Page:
RNA binding proteins and the control of alternative pre-mRNA splicing in Drosophila and humans.   The P element transposon pre-mRNA undergoes tissue-specific splicing and they showed that regulation of the third P element intron (IVS3) involves RNA binding proteins (PSI, hrp48, hrp36 and hrp38) that recognize an exonic splicing silencer (ESS) regulatory RNA element in the 5' exon adjacent to IVS3, resulting in splicing inhibition.  This RNA silencer element binds the splicing repressor protein PSI (P element somatic inhibitor) protein which directly interacts with U1 snRNP and modulates U1 snRNP binding to specific sites on the pre-mRNA.  They are using RNA-seq and bioinformatic analysis with the Junction Usage Model (JUM) software to identify changes in alternative splicing patterns and to identify and characterize new splicing silencers that use the hrp48 and PSI factors in cellular genes.  They are also interested in analyzing the splicing pattern changes in human cells in disease states using JUM.  This project involves genome editing mutations in the human splicing repressor hnRNPA1 that is mutated in ALS (Amyotrophic Lateral Sclerosis), a neurodegenerative disease and analyzing splicing pattern changes caused by the disease mutations.  They are also analyzing RNA-seq data from patient samples for splicing pattern changes in ALS and Parkinson’s disease to identify changes in gene expression correlated with disease state.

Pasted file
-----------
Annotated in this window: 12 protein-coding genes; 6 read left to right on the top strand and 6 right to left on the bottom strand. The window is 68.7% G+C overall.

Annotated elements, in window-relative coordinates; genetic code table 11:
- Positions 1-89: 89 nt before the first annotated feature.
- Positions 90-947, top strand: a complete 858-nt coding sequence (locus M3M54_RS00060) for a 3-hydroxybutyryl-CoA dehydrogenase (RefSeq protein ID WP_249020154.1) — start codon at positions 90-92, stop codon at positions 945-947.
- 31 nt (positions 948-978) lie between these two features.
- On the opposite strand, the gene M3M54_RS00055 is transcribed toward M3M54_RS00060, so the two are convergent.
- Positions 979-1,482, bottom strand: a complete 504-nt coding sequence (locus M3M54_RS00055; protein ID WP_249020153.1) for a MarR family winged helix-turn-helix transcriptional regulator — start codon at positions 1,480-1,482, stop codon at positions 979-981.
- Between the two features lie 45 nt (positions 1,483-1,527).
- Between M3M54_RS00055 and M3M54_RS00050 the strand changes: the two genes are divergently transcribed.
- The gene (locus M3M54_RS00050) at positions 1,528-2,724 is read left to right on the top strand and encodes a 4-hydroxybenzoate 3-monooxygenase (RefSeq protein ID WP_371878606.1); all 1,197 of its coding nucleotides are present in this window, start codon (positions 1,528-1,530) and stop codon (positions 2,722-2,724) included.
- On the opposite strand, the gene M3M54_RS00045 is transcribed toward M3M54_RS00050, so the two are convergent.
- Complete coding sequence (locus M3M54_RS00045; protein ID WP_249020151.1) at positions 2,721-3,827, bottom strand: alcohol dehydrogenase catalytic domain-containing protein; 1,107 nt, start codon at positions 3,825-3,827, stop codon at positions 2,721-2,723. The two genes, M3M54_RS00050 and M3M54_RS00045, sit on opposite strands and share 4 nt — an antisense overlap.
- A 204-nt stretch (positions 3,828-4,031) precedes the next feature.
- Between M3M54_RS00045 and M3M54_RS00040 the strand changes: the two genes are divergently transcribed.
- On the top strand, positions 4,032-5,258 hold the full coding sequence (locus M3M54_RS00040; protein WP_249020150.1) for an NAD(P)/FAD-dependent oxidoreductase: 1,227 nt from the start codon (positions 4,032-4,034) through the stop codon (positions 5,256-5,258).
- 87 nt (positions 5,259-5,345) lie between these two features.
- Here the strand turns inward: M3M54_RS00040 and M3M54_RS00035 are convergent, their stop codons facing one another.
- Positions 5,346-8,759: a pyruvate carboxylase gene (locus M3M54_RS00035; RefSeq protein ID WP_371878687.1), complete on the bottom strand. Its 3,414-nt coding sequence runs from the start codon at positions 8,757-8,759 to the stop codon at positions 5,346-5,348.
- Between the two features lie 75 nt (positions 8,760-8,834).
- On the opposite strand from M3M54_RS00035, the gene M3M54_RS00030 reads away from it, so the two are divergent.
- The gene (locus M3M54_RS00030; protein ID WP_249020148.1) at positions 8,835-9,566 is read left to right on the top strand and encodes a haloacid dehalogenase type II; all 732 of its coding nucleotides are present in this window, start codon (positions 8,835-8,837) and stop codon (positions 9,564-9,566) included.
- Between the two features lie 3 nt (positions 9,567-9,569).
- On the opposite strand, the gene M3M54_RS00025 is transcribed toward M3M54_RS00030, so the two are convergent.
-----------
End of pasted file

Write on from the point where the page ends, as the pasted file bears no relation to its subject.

In the News

September 16, 2020

$14 million boost for Parkinson’s disease research

Two new grants totaling nearly $14 million over three years will jump-start research at UC Berkeley into the molecular and genetic causes of Parkinson’s disease, a neurodegenerative disorder that afflicts more than 1 million Americans, yet whose cause remains a mystery.
September 30, 2010

Three UC Berkeley researchers receive NIH 'innovator' awards

Three UC Berkeley faculty members - Diana Bautista, Amy Herr and Donald Rio - have been singled out as innovators by the National Institutes of Health and will receive special grants designed to fund "transformative research" that could lead to major advances in medical science.

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In the News

September 16, 2020

$14 million boost for Parkinson’s disease research

Two new grants totaling nearly $14 million over three years will jump-start research at UC Berkeley into the molecular and genetic causes of Parkinson’s disease, a neurodegenerative disorder that afflicts more than 1 million Americans, yet whose cause remains a mystery.
September 30, 2010

Three UC Berkeley researchers receive NIH 'innovator' awards

Three UC Berkeley faculty members - Diana Bautista, Amy Herr and Donald Rio - have been singled out as innovators by the National Institutes of Health and will receive special grants designed to fund "transformative research" that could lead to major advances in medical science.